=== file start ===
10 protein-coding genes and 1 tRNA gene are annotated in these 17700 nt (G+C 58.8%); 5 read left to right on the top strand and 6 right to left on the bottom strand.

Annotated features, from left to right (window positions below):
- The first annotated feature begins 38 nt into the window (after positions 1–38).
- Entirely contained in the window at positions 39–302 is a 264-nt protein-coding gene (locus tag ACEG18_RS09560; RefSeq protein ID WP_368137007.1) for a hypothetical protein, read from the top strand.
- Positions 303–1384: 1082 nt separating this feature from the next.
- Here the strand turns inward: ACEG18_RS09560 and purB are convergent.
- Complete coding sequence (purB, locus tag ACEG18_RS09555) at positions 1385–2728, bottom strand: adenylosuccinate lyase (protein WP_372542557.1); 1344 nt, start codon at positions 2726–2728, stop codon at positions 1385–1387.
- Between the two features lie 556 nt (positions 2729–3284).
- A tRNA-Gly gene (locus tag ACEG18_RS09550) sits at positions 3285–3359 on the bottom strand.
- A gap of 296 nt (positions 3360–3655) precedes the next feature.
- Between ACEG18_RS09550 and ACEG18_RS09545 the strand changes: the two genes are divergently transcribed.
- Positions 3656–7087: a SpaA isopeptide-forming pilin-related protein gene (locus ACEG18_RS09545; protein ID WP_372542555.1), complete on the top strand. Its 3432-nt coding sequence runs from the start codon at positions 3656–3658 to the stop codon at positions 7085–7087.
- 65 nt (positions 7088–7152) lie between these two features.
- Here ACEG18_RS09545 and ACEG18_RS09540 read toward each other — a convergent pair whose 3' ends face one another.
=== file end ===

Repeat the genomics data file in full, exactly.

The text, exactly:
10 protein-coding genes and 1 tRNA gene are annotated in these 17700 nt (G+C 58.8%); 5 read left to right on the top strand and 6 right to left on the bottom strand.

Annotated features, from left to right (window positions below):
- The first annotated feature begins 38 nt into the window (after positions 1–38).
- Entirely contained in the window at positions 39–302 is a 264-nt protein-coding gene (locus tag ACEG18_RS09560; RefSeq protein ID WP_368137007.1) for a hypothetical protein, read from the top strand.
- Positions 303–1384: 1082 nt separating this feature from the next.
- Here the strand turns inward: ACEG18_RS09560 and purB are convergent.
- Complete coding sequence (purB, locus tag ACEG18_RS09555) at positions 1385–2728, bottom strand: adenylosuccinate lyase (protein WP_372542557.1); 1344 nt, start codon at positions 2726–2728, stop codon at positions 1385–1387.
- Between the two features lie 556 nt (positions 2729–3284).
- A tRNA-Gly gene (locus tag ACEG18_RS09550) sits at positions 3285–3359 on the bottom strand.
- A gap of 296 nt (positions 3360–3655) precedes the next feature.
- Between ACEG18_RS09550 and ACEG18_RS09545 the strand changes: the two genes are divergently transcribed.
- Positions 3656–7087: a SpaA isopeptide-forming pilin-related protein gene (locus ACEG18_RS09545; protein ID WP_372542555.1), complete on the top strand. Its 3432-nt coding sequence runs from the start codon at positions 3656–3658 to the stop codon at positions 7085–7087.
- 65 nt (positions 7088–7152) lie between these two features.
- Here ACEG18_RS09545 and ACEG18_RS09540 read toward each other — a convergent pair whose 3' ends face one another.